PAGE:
Strange humanoid image found in the Nazca Pampa. (Yamagata University)

Artificial Intelligence

Yamagata archaeologists collaborated closely with IBM researchers, after a feasibility study that demonstrated the company’s Watson Machine Learning Community Edition, could help in identifying glyphs. They utilized IBM PAIRS Geoscope, when they surveyed the Nazca Pampa, recently. This is a cloud-based Artificial Intelligence (AI) technology that can analyze data from multiple datasets and is especially useful when it comes to geospatial evaluations.

The team used LiDAR, that uses lasers to make a 3D representation of the lines in the desert. They also used images from satellites and drones. Data from on-the-ground geographical surveys were all collected. All this diverse data was inputted into PAIRS and its AI was able to integrate and evaluate the data in a matter of minutes where previously such an analysis would have taken months.

Geoglyph identified using IBM Watson Machine Learning Community Edition. (Yamagata University)

Enigmatic Human-like Figure

The researchers found a 15 foot (5 meter) long geoglyph of a humanoid figure. This figure appears to be “brandishing some form of club” reports Fox News. Furthermore, “AI analysis of aerial footage indicated there are more than 500 other candidate sites” reports One of these was subsequently proven to be a site of ritual art.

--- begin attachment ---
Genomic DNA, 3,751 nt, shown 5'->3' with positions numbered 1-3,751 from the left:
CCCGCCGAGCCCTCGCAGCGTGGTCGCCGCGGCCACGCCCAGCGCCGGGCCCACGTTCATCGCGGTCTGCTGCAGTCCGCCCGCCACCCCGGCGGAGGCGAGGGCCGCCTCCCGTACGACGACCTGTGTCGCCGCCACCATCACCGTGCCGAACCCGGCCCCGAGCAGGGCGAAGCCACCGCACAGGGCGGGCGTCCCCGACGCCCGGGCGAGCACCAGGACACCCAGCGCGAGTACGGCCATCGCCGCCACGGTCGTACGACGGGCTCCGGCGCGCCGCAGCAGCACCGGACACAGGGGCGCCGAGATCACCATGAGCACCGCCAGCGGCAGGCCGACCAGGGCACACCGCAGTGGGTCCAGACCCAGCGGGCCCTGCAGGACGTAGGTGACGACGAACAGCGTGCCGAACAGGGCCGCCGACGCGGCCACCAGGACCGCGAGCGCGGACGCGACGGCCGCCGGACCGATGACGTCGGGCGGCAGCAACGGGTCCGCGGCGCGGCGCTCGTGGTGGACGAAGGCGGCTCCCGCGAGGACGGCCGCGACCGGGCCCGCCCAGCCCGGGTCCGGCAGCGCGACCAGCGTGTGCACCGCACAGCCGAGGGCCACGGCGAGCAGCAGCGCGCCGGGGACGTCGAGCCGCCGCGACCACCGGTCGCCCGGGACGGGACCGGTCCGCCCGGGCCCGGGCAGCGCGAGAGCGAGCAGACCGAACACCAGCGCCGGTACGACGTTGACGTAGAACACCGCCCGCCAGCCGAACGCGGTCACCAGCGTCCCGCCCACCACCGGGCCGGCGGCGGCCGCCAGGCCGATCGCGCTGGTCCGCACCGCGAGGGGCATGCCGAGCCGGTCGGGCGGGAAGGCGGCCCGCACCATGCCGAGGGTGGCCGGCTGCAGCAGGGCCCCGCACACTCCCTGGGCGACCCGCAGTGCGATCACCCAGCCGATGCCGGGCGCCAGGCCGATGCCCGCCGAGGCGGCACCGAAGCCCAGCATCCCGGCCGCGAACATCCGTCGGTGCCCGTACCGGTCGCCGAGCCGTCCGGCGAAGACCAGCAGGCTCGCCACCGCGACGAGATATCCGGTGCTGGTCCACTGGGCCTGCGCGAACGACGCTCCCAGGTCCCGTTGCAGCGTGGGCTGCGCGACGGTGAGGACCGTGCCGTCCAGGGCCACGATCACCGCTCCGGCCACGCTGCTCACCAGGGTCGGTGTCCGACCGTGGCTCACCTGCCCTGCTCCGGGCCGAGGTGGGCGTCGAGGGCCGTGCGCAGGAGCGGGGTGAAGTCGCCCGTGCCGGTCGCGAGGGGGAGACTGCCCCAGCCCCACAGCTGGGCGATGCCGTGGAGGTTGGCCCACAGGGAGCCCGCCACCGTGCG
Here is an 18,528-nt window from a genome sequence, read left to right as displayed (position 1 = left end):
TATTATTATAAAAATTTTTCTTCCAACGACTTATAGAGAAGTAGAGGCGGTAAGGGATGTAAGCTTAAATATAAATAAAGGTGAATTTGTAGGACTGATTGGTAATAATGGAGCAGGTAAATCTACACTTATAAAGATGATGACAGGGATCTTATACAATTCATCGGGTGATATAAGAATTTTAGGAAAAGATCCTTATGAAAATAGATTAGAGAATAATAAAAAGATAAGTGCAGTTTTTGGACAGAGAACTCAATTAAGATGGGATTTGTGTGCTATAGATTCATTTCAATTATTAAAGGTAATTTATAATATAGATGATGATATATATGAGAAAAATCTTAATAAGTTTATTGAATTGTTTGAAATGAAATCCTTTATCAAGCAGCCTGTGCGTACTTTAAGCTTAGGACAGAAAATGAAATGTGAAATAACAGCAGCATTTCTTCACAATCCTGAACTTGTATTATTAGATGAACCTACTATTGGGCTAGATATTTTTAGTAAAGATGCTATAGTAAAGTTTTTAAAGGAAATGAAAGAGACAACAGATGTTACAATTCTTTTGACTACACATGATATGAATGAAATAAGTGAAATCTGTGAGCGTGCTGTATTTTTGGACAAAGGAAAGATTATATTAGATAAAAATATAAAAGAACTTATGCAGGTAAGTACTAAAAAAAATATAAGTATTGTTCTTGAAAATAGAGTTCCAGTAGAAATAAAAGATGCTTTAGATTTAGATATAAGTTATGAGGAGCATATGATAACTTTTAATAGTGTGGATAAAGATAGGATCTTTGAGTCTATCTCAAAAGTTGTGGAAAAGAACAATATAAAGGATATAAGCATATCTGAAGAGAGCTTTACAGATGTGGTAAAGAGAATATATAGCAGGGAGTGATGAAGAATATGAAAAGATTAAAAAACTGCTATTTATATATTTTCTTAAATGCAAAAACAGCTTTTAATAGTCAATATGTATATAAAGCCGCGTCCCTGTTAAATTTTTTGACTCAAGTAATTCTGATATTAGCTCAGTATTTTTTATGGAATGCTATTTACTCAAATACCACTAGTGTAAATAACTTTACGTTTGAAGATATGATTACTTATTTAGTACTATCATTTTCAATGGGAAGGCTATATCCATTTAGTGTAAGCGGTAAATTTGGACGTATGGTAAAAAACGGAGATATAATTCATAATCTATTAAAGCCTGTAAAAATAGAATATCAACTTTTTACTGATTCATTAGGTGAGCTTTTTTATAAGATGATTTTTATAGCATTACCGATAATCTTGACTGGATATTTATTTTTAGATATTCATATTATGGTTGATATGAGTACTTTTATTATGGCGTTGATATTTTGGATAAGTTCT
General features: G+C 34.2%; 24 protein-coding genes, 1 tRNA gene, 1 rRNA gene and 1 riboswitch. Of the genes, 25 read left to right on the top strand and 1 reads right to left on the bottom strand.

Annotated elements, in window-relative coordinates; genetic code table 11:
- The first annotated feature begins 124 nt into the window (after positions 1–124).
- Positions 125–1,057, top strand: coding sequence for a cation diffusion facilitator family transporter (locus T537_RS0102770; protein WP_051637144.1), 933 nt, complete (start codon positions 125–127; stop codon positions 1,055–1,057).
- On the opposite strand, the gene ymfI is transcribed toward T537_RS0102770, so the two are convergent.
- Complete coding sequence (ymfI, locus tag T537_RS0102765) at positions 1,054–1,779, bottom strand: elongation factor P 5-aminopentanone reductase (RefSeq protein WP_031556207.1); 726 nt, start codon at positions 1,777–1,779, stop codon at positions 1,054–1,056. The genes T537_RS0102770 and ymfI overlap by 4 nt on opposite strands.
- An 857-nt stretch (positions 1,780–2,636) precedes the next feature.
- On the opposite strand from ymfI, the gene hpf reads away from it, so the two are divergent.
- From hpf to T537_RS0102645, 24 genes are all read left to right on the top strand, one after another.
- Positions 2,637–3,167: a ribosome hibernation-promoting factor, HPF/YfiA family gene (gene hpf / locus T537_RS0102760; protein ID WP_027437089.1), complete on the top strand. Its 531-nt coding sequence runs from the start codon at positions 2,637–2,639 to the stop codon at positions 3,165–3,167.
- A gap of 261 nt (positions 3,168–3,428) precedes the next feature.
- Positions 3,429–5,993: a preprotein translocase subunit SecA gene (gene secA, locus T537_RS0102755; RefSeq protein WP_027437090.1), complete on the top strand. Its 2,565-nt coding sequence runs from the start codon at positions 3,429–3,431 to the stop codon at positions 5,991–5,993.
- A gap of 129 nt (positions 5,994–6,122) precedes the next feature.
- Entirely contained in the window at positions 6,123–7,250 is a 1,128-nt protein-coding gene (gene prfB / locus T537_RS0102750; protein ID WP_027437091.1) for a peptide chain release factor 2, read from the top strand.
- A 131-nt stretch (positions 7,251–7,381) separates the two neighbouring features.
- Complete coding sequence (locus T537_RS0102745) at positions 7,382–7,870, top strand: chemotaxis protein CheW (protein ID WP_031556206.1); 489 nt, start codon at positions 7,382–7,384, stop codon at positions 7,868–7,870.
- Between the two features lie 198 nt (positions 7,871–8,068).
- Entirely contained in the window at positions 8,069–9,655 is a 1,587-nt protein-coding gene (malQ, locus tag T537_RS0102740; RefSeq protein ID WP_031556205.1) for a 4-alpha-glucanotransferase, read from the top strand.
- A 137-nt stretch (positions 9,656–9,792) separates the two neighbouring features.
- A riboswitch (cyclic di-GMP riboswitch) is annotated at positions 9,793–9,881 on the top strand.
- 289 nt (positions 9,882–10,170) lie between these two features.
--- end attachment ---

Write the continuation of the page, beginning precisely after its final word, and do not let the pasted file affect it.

These finds are important in in themselves but also demonstrated how AI could be used to speed up the process of identifying new Nazca Lines. The new technology will be used along with fieldwork to further study the images that have been found. This will result in a map of the new geoglyphs and will help in the development of a comprehensive map for the entire location.

Not only can they help to locate new Nazca Lines, but IBMs technology can also help to preserve the UNESCO World Heritage site. “Professor Sakai and others have carried out activities to preserve this heritage site” in recent years reports Yamagata University. The mysterious glyphs are being threatened by the growth of nearby urban areas. It is hoped that AI technology can also play a part in determining the distribution of the lines so that they can be better protected.

Top image: Researchers from Yamagata University identified geoglyphs using IBM Watson Machine Learning Community Edition. Source: IBM Research Release.

By Ed Whelan



The geoglyph with the three dots in the middle and the three projections extending upwards looks a lot like the hand ogee symbol used in the Southeastern Ceremonial Culture, or Southeastern "Death Cult" of the prehistoric Mississippian peoples. It represented a constellation in the sky overlapping with Orion from European astrology. The three dots represent Orion's Belt.

Ed Whelan's picture


My name is Edward Whelan and I graduated with a PhD in history in 2008. Between 2010-2012 I worked in the Limerick City Archives. I have written a book and several peer reviewed journal articles. At present I am a... Read More